Pangit
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I have done similar and agree its the best performance / safety upgrade for your MC, particularly the 800GS who's stock suspension is so poor in the first place. Having an honest suspension shop to assist is also a great help, but watch out for the con men. Enjoy
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Old 10-27-2013, 04:36 PM   #4
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All I can do is agree........... And say I told you so


Wait till you go for a steering damper, the next best thing. There's nothing like hitting that 6"deep sand at 45 mph and NOT loosing it.
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Old 10-27-2013, 04:46 PM   #5
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Originally Posted by machinebuilder View Post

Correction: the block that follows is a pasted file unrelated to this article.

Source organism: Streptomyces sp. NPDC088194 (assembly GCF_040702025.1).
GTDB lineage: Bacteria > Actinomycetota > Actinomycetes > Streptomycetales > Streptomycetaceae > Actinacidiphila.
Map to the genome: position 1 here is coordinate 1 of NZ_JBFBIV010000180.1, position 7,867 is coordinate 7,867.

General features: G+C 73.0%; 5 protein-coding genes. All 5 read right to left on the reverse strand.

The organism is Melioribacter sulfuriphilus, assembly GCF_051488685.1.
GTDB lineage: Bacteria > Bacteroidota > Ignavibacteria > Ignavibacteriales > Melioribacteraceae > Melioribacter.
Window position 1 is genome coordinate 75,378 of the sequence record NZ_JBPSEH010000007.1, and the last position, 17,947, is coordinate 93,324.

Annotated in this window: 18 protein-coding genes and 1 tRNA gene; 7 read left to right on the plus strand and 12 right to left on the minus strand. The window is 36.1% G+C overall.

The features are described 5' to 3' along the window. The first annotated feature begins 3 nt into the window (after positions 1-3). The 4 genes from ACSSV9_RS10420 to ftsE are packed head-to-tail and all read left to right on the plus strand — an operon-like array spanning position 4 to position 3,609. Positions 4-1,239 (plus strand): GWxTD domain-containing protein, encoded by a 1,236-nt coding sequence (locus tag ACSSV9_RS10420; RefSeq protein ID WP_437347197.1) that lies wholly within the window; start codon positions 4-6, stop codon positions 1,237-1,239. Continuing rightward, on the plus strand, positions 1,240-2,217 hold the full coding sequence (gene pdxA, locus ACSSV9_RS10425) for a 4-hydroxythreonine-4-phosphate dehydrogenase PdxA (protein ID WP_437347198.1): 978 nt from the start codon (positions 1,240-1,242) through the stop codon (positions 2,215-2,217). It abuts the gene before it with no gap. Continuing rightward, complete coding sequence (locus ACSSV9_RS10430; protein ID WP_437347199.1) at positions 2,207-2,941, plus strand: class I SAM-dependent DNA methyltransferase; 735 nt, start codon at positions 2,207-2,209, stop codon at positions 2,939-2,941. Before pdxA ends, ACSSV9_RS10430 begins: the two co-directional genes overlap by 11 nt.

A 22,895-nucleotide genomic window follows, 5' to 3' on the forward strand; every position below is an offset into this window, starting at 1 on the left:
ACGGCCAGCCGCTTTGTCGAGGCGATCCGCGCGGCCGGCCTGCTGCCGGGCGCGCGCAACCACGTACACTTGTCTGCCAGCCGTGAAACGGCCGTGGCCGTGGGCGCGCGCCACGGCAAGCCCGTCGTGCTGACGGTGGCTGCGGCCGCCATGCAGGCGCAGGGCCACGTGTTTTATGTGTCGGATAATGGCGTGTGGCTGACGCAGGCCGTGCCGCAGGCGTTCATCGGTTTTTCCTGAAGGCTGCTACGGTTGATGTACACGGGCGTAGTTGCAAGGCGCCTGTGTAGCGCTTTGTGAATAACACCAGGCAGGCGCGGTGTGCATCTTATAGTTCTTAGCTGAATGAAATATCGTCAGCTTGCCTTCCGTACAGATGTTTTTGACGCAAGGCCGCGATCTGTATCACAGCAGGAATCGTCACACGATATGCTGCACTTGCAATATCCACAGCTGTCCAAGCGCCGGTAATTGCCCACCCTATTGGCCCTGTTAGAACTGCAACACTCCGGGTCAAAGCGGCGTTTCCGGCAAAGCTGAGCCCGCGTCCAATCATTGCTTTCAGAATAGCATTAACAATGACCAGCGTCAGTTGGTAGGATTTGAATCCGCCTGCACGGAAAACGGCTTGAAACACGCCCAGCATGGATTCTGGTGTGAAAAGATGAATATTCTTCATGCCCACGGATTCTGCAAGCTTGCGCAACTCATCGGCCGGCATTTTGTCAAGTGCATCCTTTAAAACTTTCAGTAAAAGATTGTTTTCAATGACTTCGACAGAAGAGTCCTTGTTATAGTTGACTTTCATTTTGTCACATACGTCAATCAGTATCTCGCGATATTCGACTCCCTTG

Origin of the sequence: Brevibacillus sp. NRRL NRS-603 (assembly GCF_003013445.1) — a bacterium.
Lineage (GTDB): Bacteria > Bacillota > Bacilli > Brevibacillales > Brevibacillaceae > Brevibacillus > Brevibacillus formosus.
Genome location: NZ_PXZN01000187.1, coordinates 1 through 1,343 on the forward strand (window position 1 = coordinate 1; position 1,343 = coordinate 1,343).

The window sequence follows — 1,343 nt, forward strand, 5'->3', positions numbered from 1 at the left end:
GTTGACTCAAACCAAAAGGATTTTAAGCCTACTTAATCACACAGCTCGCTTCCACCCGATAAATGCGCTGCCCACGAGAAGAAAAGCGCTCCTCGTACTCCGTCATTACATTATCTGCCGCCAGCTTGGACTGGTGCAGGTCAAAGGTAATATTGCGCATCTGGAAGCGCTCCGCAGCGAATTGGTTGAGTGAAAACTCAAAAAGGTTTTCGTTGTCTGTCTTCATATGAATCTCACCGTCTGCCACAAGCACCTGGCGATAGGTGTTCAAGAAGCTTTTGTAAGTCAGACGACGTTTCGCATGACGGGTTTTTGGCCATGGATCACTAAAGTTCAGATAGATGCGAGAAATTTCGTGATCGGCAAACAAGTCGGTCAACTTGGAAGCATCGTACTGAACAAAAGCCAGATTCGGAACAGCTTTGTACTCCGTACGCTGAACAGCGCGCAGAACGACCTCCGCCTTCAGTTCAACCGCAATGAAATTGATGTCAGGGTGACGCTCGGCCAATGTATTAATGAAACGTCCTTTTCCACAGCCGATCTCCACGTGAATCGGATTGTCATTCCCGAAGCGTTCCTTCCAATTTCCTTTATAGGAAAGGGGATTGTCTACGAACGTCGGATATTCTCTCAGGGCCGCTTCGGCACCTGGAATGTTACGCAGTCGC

All I can do is agree........... And say I told you so


Wait till you go for a steering damper, the next best thing. There's nothing like hitting that 6"deep sand at 45 mph and NOT loosing it.
And which one did you go for?
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Old 10-27-2013, 04:59 PM   #6
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Originally Posted by machinebuilder View Post
Wait till you go for a steering damper, the next best thing.
I actually have the Scotts Damper. Have had it since very early on because once I put TKC's on, the bike was a little scary at 80+ in wind, with the handlebars shaking back and forth. I had a pretty significant swap-out at speed in sand at a dirt bike park - the damper was really neat - the only way I can explain it is that it slowed time down enough for me to regain control of the bike.